Registration, Ranking, and Results . . . system.”
Id. (Arb. Award ¶ 47).
September 2016, Dr. Alashry initiated arbitration proceedings
to vacate the panel's findings of a violation and
imposition of sanctions. Id. at 37 (Arb. Award
¶ 7). The sole arbitrator, Elliot E. Polebaum, found in
Dr. Alashry's favor in most, although not all, respects.
See Id. at 59 (Arb. Award ¶¶ 89-94). After
considering the parties' evidence, witness testimony, and
post-trial briefing, the arbitrator issued a twenty-six-page
decision finding the sanctions against Dr. Alashry arbitrary
and capricious, and, accordingly, vacating them. Dkt. 10-2 at
36- 61 (Arb. Award). The present dispute concerns whether, in
doing so, the arbitrator exceeded the scope of his authority.
argued in its pre-arbitration hearing brief that Dr. Alashry
violated section 4.4 of the Match Agreement “in
multiple respects.” Id. at 49 (Arb. Award
¶ 52). First, “[NRMP] maintain[ed] that Dr.
Alashry failed to provide complete[, ] timely, and accurate
information during the match process . . . both after his
arrest on February 22, 2016, and again after his receipt of a
summons and complaint on April 1, 2016.” Id.
Second, “[NRMP] . . . contend[ed] that Dr.
Alashry's submission to NFRMC of his Applicant
Affirmation form, with a ‘no' answer to the
question whether there were any ‘criminal charges now
pending' against him independently violated [s]ection
4.4.” Id. (Arb. Award ¶ 54). Finally,
NRMP argued that “Dr. Alashry's conduct violated
[s]ection 1 of the Agreement which requires all participants
in the Main Residency Match [to] conduct their affairs in an
ethical manner.” Id. (Arb. Award ¶ 55)
(internal quotation marks omitted).
respect to the question of violation, the arbitrator
concluded that Dr. Alashry did violate section 4.4 of the
Match Agreement, but only to the extent that he
“delay[ed] until May 23 in disclosing the criminal
charge, ” even though he had received the summons and
complaint on April 1. Id. at 55 (Arb. Award ¶
77). The arbitrator disagreed with NRMP that Dr. Alashry had
a duty to disclose his arrest before he was charged, however,
because he found that “there was no guidance in the
NRMP application directing an applicant to disclose any
police detention that had not yet resulted in criminal
charges.” Id. at 52 (Arb. Award ¶ 66).
The arbitrator also concluded that Dr. Alashry did not
violate section 4.4 when he erroneously indicated there were
“no” pending criminal charges against him on the
Applicant Affirmation Form because “there is no doubt
that Dr. Alashry's May 23, 2016, email and his subsequent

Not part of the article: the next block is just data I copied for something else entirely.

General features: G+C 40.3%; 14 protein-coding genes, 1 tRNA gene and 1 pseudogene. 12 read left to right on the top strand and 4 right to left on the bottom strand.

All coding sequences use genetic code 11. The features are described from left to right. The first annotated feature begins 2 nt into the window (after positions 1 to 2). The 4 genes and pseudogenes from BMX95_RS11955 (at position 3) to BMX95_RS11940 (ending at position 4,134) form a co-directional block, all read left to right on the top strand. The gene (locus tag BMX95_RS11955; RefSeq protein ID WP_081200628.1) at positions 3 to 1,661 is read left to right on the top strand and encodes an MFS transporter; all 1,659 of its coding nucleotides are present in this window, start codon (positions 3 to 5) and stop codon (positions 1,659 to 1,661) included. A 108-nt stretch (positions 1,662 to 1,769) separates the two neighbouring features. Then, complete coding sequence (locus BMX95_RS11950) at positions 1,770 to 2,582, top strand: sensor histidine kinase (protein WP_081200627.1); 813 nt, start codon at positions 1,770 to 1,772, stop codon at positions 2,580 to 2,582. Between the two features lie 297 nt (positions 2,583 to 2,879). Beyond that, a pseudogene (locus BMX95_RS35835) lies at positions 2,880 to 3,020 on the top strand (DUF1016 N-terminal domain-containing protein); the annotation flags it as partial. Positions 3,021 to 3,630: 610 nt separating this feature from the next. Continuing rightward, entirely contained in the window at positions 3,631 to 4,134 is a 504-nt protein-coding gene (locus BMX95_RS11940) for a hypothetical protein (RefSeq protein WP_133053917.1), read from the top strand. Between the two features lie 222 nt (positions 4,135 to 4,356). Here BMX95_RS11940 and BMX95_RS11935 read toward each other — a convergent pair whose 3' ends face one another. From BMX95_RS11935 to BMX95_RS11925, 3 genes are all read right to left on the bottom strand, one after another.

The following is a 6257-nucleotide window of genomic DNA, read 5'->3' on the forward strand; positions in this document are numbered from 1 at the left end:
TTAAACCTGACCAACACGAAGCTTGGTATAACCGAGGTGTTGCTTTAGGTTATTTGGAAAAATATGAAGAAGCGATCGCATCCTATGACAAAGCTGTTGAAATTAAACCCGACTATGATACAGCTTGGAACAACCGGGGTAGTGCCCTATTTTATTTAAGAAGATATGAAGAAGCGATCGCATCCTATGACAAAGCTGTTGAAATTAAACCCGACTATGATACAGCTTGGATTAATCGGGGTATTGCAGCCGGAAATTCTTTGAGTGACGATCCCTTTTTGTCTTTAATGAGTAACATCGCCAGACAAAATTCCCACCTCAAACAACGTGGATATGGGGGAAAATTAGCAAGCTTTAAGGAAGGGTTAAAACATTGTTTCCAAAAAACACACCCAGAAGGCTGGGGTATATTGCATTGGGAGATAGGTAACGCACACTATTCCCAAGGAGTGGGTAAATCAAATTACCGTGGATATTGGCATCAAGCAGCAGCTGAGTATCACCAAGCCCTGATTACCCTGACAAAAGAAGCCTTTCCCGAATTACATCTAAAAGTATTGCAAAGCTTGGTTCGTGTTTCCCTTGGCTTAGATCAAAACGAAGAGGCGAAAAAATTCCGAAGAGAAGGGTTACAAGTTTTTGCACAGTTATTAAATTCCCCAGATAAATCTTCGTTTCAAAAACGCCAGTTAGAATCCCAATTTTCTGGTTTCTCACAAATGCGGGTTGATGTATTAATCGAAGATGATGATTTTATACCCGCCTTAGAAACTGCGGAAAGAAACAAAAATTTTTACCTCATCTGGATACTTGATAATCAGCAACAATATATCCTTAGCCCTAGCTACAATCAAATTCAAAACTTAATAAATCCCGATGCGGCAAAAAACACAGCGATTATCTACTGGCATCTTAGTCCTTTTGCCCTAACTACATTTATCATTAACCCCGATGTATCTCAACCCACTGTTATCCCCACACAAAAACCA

phone call with . . . the NFRMC Program Director, made clear
that there were.” Id. at 56 (Arb. Award ¶
79). Finally, the arbitrator noted that Dr. Alashry's
alleged violation of section 1 was not subject to his review
because it was not included in the Panel Report. Id.
at 59 (Arb. Award ¶ 87). In conclusion, the arbitrator
concluded that, “[i]nsofar as NRMP's findings of
violations rested on the circumstances set forth . . . above,
they are in violation of the [Match] Agreement, and are
vacated.” Id. at 59 (Arb. Award ¶ 87).
respect to the sanctions, the arbitrator found that all four
measures were “arbitrary and capricious”:
The sanctions NRMP imposed were for Dr. Alashry's
[failure to notify NFRMC about his] “legal
issues.” There is no explication in the Review Panel
Report whether each claimed violation of Section 4.4
comprising the “legal issues” was necessary to
the overall level of sanctions imposed or whether the fact of
delay in disclosure after April 1 only, would have supported
the same or any sanctions. Given the lack of clarity in the
Review Panel Report, the testimony of NRMP witnesses in
conflict with the report, NRMP's failure to consider Dr.
Alashry's email and oral reports to Dr. Yale disclosing
his pending criminal charges, and my determination that the
violations found by NRMP are in important respects not
sustainable, the sanctions imposed are arbitrary and
capricious . . . .
Id. (Arb. Award ¶ 88). Accordingly, the Final
Award held that “[t]he sanctions determined in the
Review Panel Report for violations of [s]ection 4.4 of the
Agreement . . . are therefore vacated.” Id.
(Arb. Award ¶ 91).
with the result, NRMP filed a motion to vacate in the D.C.
Superior Court, alleging that the Match Agreement did not
permit an arbitrator to vacate its sanctions, Dkt. 10-1; Dkt.
10-2, and Dr. Alashry removed the case to this Court, Dkt. 1
at 4-7. The parties ...